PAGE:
In an exciting new study recently available online in the journal Animal Behaviour, researchers found that two species of ants are selective in their use of tools for liquid food transport. Although tool use in ants has already established in previous studies, the mechanisms involved in tool use selection have rarely been investigated. Dr. István Maák and colleagues found that ants exhibit selective behavior in tool use, preferring materials that exhibit optimal handling and/or soaking properties. Perhaps most intriguing, the ants learned to preferentially use artificial tools that have superior properties for liquid food transport when compared to tools in their natural environment.

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Aphaenogaster ants feed on a seed food body. Photo credit: Alex Wild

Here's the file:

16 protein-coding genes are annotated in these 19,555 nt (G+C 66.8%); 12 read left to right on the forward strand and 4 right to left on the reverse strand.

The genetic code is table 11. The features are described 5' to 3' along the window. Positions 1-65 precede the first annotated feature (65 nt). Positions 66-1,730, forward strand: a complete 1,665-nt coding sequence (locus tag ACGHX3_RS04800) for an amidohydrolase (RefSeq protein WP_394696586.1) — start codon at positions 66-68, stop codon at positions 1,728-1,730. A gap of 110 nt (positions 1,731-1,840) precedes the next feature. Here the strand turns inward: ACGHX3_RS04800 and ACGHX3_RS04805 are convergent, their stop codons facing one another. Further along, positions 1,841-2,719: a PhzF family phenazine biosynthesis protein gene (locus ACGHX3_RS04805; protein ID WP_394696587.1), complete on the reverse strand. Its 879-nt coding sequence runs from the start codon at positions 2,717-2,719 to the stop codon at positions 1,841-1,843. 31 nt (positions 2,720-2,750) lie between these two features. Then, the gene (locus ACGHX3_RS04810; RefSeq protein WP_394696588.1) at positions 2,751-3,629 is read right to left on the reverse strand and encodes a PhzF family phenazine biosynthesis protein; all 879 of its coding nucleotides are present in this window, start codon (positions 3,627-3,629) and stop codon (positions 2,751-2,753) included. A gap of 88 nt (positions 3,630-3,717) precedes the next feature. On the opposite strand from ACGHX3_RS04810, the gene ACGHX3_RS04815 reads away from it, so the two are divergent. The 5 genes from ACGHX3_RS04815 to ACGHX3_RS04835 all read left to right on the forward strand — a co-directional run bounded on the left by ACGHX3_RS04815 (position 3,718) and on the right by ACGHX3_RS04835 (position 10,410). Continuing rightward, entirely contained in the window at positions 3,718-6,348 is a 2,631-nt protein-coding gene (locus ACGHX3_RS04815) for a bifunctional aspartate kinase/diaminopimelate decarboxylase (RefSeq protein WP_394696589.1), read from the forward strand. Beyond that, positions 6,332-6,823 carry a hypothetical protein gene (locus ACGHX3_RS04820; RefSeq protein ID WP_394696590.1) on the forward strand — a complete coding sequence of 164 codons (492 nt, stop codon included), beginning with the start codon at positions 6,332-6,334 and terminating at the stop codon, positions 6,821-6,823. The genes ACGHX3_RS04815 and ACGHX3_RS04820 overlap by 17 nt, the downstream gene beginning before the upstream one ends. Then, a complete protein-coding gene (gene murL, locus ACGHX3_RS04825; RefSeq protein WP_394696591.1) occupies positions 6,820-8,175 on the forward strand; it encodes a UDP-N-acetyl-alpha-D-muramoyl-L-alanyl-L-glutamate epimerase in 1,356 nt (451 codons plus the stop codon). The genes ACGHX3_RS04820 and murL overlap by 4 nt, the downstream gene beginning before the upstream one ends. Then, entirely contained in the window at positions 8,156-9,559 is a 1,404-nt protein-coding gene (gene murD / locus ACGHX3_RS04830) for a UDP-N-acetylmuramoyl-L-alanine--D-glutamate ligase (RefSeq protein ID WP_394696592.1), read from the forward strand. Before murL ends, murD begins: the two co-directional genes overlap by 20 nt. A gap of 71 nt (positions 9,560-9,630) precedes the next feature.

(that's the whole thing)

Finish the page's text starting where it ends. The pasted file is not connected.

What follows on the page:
Several human societies adopt nomadic lifestyles. From Yugurs on the Asian steppe to the Beja in northern Africa, these cultures traditionally gather food by tracking changing resources rather than relying solely on stable but geographically restricted food production. Not to be outdone by humans, some ants also exhibit nomadic behavior, most famously the army ants. But in 2008, Volker Witte and Ulrich Maschwitz reported an extraordinary and previously unknown behavior in ants: mushroom harvesting nomadism.

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A story broke late last week about a new discovery: the tail of a dinosaur locked in amber. This is exciting, of course, as far as it goes. But in a shameful act of narrative misdirection, the mainstream media has avoided discussing the most substantive finding in the golden amber. As editor of The Daily Ant, I believe it is my duty to highlight the true hero of this story: Gerontoformica.

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Gerontoformica fossilized in amber, next to some random tail. Photograph by R.C. McKellar, Royal Saskatchewan Museum